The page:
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Publication numberUS20060128815 A1
Publication typeApplication
Application numberUS 10/529,618
PCT numberPCT/EP2003/009665
Publication dateJun 15, 2006
Filing dateAug 29, 2003
Priority dateOct 2, 2002
Also published asCN1688381A, EP1545754A1, WO2004030799A1
Publication number10529618, 529618, PCT/2003/9665, PCT/EP/2003/009665, PCT/EP/2003/09665, PCT/EP/3/009665, PCT/EP/3/09665, PCT/EP2003/009665, PCT/EP2003/09665, PCT/EP2003009665, PCT/EP200309665, PCT/EP3/009665, PCT/EP3/09665, PCT/EP3009665, PCT/EP309665, US 2006/0128815 A1, US 2006/128815 A1, US 20060128815 A1, US 20060128815A1, US 2006128815 A1, US 2006128815A1, US-A1-20060128815, US-A1-2006128815, US2006/0128815A1, US2006/128815A1, US20060128815 A1, US20060128815A1, US2006128815 A1, US2006128815A1
InventorsHugh Clare, Christopher Pearson, Ian Shanks
Original AssigneeClare Hugh J, Pearson Christopher A, Shanks Ian A
Export CitationBiBTeX, EndNote, RefMan
External Links: USPTO, USPTO Assignment, Espacenet
Method for controlling droplet size of an emulsion when mixing two immiscible fluids
US 20060128815 A1
Abstract
The invention relates to a method for preparing an emulsion by membrane emulsification enabling control of the dispersed phase size and size distribution by interrupting extrusion of the dispersed phase.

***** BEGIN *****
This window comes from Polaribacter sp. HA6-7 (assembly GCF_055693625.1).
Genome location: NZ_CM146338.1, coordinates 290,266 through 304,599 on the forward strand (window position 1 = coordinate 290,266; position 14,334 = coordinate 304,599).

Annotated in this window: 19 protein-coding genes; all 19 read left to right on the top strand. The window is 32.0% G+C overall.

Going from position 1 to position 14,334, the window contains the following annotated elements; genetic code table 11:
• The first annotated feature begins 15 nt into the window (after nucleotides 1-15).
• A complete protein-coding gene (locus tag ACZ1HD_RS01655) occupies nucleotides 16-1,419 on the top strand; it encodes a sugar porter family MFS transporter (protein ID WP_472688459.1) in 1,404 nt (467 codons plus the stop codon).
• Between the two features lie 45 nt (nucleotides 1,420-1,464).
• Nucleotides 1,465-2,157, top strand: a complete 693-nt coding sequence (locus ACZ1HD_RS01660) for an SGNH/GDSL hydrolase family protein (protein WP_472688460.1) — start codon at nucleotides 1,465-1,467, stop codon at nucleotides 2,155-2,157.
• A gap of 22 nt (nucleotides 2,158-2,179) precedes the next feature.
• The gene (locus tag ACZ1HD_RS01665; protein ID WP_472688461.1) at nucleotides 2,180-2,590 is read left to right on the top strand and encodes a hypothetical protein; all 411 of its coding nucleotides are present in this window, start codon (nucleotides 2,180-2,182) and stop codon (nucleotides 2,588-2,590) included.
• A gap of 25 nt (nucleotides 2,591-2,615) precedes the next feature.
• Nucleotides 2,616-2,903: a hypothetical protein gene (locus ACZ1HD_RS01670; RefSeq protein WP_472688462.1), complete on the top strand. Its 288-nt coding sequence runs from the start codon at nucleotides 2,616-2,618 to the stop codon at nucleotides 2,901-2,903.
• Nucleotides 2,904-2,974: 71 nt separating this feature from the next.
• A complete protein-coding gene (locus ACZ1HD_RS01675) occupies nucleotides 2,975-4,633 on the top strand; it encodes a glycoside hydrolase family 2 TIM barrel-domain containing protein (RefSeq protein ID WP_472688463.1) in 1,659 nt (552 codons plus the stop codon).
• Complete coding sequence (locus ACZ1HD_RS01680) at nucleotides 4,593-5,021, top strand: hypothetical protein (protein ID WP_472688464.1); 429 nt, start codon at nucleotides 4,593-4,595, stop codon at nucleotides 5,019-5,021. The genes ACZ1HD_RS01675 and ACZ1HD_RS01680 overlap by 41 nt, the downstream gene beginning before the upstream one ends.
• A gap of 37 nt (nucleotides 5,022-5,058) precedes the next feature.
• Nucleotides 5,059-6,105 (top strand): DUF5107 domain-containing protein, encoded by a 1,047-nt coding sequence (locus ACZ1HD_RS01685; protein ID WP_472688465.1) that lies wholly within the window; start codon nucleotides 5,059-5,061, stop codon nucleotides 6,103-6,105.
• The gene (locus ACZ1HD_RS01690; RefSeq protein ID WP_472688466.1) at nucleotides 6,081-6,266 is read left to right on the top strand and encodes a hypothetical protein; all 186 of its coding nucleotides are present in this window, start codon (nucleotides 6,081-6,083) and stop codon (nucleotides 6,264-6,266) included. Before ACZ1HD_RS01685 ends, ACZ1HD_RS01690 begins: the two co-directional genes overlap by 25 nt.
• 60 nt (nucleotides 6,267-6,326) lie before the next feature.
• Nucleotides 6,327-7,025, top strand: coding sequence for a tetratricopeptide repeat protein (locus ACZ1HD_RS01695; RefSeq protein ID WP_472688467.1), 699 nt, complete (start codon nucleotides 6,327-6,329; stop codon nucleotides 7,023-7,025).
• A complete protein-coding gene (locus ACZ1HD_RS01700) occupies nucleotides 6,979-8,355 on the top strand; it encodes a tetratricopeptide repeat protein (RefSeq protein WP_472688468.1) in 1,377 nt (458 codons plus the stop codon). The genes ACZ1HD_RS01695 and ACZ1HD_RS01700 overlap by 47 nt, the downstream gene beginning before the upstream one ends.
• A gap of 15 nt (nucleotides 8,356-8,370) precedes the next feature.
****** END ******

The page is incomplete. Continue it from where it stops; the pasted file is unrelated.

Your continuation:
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Claims(9)
1. A method for preparing a dispersion of one fluid in another fluid by extruding one fluid, which is the dispersed phase, through a membrane orifice into another fluid which is the continuous phase, characterised in that the extrusion is interrupted prior to, during or after the dispersed fluid has emerged from the orifice.
2. A method according to claim 1 wherein the interruption of flow is caused by a disturbance in the flow of the continuous fluid or energy input into the dispersed fluid.
3. A method according to claim 1 wherein the interruption of extrusion is caused by a disturbance in flow of the continuous fluid.
4. A method according to claim 3 wherein the flow in the continuous fluid is disturbed by a vibrating wire or plate which is placed at a distance of less than 1 mm from the membrane orifice through which the dispersed phase is extruded.
5. A method according to claim 4 wherein the wire or plate vibrates at a frequency of 0.1 to 2 kHz, preferably from 1 to 1.8 kHz.
6. A method according to any of claims 1-5 wherein the membrane orifice has a diameter of from 0.1 to 120 μm, preferably from 0.2 to 8 μm.
7. A method according to any of claims 1-6 wherein the disturbance in the flow or energy transfer is generated with microengineered electromechanical devices.
8. A method according to any of claims 1-7 wherein the membrane is operated under cross flow of the continuous phase.
9. Use of a method according to any of claims 1-8 for the preparation of an oil and water containing emulsion.